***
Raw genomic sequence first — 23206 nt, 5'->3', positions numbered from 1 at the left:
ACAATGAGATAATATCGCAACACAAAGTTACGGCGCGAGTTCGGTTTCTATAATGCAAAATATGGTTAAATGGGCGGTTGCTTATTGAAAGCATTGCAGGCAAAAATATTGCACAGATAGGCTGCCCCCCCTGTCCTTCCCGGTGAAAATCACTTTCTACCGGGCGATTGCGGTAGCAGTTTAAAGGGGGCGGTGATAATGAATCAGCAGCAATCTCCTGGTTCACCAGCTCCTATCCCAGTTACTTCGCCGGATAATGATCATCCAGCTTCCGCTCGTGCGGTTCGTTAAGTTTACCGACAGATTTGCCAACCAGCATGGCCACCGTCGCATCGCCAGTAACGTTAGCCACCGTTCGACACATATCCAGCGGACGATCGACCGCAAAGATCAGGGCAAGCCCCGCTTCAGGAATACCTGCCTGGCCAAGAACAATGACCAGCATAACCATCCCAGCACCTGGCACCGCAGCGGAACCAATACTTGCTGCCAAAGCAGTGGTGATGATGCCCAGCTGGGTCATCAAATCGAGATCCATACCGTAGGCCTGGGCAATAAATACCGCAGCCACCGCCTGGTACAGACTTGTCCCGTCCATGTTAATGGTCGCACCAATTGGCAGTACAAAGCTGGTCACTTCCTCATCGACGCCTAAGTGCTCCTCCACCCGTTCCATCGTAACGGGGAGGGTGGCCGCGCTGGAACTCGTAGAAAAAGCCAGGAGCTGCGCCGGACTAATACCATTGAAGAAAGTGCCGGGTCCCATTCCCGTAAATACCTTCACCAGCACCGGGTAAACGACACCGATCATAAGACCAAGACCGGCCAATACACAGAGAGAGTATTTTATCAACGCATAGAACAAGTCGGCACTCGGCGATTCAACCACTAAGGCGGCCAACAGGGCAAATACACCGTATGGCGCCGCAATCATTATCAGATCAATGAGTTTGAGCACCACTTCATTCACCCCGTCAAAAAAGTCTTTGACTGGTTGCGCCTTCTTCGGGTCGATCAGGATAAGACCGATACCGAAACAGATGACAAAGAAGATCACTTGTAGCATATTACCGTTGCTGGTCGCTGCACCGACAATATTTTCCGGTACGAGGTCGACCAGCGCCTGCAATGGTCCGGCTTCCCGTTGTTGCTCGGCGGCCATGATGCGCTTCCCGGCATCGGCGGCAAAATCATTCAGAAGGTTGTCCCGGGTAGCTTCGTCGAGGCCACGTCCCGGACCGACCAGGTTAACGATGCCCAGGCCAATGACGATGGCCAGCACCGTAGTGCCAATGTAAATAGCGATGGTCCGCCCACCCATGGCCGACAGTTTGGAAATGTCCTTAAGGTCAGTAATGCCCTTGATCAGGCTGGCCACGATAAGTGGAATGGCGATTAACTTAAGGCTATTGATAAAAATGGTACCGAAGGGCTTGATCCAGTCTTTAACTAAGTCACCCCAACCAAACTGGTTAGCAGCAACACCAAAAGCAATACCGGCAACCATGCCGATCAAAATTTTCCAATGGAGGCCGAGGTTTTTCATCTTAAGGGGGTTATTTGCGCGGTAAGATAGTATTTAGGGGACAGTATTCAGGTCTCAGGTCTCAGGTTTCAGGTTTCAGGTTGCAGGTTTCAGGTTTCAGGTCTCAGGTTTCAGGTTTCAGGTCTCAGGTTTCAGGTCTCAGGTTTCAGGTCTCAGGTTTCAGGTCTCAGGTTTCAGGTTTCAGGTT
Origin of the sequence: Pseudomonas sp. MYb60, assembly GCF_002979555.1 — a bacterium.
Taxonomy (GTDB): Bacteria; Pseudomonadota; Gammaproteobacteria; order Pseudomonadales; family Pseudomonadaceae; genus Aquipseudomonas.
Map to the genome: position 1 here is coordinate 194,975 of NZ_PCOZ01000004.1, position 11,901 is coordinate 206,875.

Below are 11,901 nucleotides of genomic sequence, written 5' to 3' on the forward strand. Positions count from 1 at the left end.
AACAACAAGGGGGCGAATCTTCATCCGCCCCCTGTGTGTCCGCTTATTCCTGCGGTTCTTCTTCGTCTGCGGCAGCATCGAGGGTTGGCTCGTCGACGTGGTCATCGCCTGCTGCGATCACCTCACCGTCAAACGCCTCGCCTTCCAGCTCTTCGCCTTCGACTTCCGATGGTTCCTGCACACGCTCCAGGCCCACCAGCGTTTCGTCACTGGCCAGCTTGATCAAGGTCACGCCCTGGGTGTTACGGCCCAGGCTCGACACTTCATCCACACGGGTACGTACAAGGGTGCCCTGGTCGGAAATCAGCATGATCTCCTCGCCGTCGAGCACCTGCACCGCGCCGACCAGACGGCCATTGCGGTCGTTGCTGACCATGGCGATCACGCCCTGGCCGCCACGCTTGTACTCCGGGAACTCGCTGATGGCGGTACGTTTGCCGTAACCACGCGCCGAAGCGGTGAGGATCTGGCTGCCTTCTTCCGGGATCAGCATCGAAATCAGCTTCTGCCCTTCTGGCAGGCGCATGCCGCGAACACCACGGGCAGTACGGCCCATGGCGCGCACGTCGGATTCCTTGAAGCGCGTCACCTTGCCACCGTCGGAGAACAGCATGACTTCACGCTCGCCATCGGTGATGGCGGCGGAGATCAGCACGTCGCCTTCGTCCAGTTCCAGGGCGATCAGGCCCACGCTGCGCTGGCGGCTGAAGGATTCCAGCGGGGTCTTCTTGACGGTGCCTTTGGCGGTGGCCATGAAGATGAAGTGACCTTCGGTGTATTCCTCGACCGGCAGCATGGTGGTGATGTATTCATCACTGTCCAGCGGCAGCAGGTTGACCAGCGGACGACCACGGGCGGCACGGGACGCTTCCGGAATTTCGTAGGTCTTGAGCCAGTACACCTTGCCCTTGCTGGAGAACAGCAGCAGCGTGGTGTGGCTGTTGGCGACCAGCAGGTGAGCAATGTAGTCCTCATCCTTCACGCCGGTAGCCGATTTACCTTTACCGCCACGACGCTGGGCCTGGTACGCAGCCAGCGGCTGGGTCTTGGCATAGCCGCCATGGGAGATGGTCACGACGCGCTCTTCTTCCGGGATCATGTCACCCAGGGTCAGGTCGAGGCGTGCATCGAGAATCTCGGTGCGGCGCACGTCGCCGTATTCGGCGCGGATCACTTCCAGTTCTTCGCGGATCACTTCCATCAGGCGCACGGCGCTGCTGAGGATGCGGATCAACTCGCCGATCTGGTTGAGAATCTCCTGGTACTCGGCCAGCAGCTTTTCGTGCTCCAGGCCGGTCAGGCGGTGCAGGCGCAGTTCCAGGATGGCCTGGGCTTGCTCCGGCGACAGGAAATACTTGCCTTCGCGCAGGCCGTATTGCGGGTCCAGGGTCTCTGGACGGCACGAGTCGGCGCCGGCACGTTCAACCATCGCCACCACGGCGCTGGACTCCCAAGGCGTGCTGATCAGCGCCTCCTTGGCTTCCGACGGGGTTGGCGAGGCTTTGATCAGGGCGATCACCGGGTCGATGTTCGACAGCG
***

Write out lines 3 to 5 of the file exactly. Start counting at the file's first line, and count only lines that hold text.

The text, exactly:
Origin of the sequence: Pseudomonas sp. MYb60, assembly GCF_002979555.1 — a bacterium.
Taxonomy (GTDB): Bacteria; Pseudomonadota; Gammaproteobacteria; order Pseudomonadales; family Pseudomonadaceae; genus Aquipseudomonas.
Map to the genome: position 1 here is coordinate 194,975 of NZ_PCOZ01000004.1, position 11,901 is coordinate 206,875.